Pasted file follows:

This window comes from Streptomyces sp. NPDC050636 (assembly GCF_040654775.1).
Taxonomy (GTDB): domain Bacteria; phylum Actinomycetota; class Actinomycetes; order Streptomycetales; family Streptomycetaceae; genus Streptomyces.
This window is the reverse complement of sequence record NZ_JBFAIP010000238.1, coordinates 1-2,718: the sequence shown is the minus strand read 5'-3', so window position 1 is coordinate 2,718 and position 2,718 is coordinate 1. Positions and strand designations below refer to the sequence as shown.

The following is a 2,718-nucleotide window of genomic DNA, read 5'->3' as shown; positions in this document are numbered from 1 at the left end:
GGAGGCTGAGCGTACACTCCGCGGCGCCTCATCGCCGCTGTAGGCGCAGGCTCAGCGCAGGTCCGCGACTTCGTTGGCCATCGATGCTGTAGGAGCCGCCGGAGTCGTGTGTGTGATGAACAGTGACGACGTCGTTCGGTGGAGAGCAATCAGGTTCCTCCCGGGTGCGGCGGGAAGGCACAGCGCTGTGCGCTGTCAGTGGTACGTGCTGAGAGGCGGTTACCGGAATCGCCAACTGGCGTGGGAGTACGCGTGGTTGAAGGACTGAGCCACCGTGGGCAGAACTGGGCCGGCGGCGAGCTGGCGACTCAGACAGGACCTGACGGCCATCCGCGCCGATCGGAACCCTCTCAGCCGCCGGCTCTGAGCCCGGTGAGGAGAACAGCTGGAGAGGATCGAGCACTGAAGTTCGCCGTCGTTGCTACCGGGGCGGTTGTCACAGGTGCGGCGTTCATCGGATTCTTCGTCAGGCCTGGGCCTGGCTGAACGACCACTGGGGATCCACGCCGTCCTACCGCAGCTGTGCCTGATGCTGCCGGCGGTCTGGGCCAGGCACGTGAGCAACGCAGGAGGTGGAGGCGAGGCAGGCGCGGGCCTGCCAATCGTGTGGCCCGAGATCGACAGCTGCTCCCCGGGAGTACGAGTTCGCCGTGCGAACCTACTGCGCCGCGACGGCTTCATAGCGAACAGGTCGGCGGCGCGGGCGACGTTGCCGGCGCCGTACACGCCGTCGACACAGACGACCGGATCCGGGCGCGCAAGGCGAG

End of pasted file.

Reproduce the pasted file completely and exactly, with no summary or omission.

This window comes from Streptomyces sp. NPDC050636 (assembly GCF_040654775.1).
Taxonomy (GTDB): domain Bacteria; phylum Actinomycetota; class Actinomycetes; order Streptomycetales; family Streptomycetaceae; genus Streptomyces.
This window is the reverse complement of sequence record NZ_JBFAIP010000238.1, coordinates 1-2,718: the sequence shown is the minus strand read 5'-3', so window position 1 is coordinate 2,718 and position 2,718 is coordinate 1. Positions and strand designations below refer to the sequence as shown.

The following is a 2,718-nucleotide window of genomic DNA, read 5'->3' as shown; positions in this document are numbered from 1 at the left end:
GGAGGCTGAGCGTACACTCCGCGGCGCCTCATCGCCGCTGTAGGCGCAGGCTCAGCGCAGGTCCGCGACTTCGTTGGCCATCGATGCTGTAGGAGCCGCCGGAGTCGTGTGTGTGATGAACAGTGACGACGTCGTTCGGTGGAGAGCAATCAGGTTCCTCCCGGGTGCGGCGGGAAGGCACAGCGCTGTGCGCTGTCAGTGGTACGTGCTGAGAGGCGGTTACCGGAATCGCCAACTGGCGTGGGAGTACGCGTGGTTGAAGGACTGAGCCACCGTGGGCAGAACTGGGCCGGCGGCGAGCTGGCGACTCAGACAGGACCTGACGGCCATCCGCGCCGATCGGAACCCTCTCAGCCGCCGGCTCTGAGCCCGGTGAGGAGAACAGCTGGAGAGGATCGAGCACTGAAGTTCGCCGTCGTTGCTACCGGGGCGGTTGTCACAGGTGCGGCGTTCATCGGATTCTTCGTCAGGCCTGGGCCTGGCTGAACGACCACTGGGGATCCACGCCGTCCTACCGCAGCTGTGCCTGATGCTGCCGGCGGTCTGGGCCAGGCACGTGAGCAACGCAGGAGGTGGAGGCGAGGCAGGCGCGGGCCTGCCAATCGTGTGGCCCGAGATCGACAGCTGCTCCCCGGGAGTACGAGTTCGCCGTGCGAACCTACTGCGCCGCGACGGCTTCATAGCGAACAGGTCGGCGGCGCGGGCGACGTTGCCGGCGCCGTACACGCCGTCGACACAGACGACCGGATCCGGGCGCGCAAGGCGAG